Bush appeals for quick approval of $700bn bailout plan. UK demands share

Economists warned Friday afternoon, Sept. 26, that if Congress fails to act in time, there will be “bloodbath” on world markets. The warning followed a rebellion in President George W. Bush’s own Republican party which disrupted negotiations on the verge of approving the $700 billion package approved by the White House to save foundering financial institutions by buying bad debts.
It was led by presidential candidate John McCain, who said the plan “will not protect the taxpayers and will sacrifice Main Street in favor of Wall Street.”
On Wall Street, nerves were stretched tighter after Washington Mutual Inc. became the largest U.S. bank to fail. British prime minister Gordon Brown arrived in Washington to hand in a bill of up to $95 bn for to rescue faltering British banks to be included in the American bail-out plan.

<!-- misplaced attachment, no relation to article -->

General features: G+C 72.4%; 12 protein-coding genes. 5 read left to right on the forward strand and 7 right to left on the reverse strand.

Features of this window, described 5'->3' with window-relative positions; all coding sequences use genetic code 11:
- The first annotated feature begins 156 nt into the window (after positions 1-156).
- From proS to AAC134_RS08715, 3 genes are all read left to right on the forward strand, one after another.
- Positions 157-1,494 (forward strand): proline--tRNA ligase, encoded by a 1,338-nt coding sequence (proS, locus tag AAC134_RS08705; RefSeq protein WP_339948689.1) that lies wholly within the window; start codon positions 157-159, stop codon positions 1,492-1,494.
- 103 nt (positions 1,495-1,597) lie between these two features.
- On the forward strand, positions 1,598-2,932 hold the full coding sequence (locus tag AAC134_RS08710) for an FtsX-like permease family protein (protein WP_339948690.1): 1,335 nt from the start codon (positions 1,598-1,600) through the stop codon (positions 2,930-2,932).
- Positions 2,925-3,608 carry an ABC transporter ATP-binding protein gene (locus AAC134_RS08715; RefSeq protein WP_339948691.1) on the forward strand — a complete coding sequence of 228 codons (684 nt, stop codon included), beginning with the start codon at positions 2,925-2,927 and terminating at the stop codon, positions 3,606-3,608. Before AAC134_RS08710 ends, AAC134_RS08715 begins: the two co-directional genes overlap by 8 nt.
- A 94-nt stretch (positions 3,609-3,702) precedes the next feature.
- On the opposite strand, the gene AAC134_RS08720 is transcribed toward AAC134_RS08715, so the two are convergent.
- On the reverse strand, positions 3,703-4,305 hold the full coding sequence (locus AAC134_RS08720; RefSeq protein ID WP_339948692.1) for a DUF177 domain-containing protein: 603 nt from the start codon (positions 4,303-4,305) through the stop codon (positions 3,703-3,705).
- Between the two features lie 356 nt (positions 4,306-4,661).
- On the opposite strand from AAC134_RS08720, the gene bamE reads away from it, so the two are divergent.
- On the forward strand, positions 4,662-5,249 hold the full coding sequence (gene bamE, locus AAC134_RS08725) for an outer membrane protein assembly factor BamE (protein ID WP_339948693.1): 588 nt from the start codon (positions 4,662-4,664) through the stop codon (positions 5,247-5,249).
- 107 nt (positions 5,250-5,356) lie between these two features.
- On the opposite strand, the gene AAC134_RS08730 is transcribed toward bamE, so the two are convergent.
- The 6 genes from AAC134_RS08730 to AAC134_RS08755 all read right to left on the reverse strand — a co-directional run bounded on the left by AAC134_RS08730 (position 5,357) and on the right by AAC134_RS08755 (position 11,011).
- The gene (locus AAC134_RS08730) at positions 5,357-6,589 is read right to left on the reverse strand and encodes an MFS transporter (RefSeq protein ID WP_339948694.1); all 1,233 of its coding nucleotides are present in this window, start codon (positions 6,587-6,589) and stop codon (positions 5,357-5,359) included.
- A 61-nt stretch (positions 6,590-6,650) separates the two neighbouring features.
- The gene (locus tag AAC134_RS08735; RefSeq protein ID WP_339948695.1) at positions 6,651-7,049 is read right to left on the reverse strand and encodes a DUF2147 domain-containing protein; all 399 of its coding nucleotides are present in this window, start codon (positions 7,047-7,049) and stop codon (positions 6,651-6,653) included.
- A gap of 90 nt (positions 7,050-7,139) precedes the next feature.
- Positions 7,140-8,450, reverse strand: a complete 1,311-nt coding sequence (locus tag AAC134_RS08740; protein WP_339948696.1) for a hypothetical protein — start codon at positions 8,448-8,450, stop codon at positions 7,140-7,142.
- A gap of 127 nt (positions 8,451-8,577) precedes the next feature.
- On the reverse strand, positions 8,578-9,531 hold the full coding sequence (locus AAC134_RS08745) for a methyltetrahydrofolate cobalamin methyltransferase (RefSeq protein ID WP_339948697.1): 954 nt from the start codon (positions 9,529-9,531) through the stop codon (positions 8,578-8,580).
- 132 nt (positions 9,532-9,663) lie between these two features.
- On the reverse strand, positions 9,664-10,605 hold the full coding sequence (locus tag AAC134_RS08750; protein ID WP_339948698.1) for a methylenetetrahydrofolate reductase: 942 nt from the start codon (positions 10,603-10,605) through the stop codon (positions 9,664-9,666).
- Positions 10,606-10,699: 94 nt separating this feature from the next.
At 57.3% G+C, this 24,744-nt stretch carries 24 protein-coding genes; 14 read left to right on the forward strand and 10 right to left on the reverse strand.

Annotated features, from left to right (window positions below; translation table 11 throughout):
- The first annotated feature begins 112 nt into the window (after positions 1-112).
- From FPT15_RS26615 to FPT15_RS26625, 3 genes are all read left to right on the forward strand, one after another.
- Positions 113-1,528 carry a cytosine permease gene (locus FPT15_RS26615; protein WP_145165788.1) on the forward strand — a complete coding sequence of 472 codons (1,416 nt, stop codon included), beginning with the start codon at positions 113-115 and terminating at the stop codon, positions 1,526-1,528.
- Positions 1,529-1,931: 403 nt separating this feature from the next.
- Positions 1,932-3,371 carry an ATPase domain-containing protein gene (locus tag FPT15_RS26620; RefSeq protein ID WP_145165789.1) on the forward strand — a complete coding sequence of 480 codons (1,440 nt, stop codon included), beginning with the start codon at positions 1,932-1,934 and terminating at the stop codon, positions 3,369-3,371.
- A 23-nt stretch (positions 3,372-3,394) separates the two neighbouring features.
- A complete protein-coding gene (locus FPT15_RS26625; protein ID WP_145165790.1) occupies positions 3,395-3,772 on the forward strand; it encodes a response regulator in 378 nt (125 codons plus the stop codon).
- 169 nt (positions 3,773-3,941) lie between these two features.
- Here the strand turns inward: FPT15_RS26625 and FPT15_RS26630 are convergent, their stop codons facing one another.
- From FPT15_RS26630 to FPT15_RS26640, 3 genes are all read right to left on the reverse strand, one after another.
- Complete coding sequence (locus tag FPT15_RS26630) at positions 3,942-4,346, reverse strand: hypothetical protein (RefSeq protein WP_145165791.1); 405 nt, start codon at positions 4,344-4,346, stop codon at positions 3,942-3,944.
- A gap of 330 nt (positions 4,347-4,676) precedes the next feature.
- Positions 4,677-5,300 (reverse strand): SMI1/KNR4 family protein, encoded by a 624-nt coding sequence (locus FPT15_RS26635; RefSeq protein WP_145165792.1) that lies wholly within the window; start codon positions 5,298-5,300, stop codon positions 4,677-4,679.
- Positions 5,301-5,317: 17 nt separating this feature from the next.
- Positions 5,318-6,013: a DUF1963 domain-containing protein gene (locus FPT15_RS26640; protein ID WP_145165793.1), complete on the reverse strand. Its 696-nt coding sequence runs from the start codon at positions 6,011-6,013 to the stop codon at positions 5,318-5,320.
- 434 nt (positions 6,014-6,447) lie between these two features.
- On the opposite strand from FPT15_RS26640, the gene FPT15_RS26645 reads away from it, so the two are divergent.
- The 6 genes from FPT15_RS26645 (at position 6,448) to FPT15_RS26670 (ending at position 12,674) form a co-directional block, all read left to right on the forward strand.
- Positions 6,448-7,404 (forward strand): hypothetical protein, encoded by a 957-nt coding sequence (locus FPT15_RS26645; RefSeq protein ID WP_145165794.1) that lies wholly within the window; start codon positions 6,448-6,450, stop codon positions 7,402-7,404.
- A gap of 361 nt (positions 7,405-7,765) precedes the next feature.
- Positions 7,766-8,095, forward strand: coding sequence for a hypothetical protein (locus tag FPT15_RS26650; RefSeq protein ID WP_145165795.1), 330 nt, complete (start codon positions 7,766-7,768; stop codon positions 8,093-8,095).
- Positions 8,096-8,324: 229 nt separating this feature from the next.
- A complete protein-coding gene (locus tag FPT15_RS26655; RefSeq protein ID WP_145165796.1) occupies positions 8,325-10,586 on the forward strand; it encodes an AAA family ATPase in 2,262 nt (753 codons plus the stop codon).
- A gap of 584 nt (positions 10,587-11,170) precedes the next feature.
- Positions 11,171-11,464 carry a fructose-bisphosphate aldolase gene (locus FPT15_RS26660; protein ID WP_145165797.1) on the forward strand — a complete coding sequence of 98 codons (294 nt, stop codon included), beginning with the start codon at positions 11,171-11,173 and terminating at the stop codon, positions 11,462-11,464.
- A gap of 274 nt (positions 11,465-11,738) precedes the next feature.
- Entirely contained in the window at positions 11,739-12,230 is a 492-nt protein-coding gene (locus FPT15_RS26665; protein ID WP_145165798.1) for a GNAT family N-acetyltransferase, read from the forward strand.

After McCain and his Democratic rival Barack Obama interrupted their campaigns to be in Washington for the financial crisis, Democratic leaders said the insertion of presidential politics had torpedoed seven days of negotiations. Majority leader Harold Reid pledged work would go forward without pause until the bail-out bill is adjusted so that the American taxpayer benefits – not just the banks, full oversight over its implementation is assured and failing executives are not rewarded with bonuses.
The Democrats appealed to the Republicans to “put their house in order” and work together to rescue the rescue plan without delay.
John McCain has announced the resumption of his presidential campaign and his decision to will face Barack Obama in their scheduled debate at Mississippi University.

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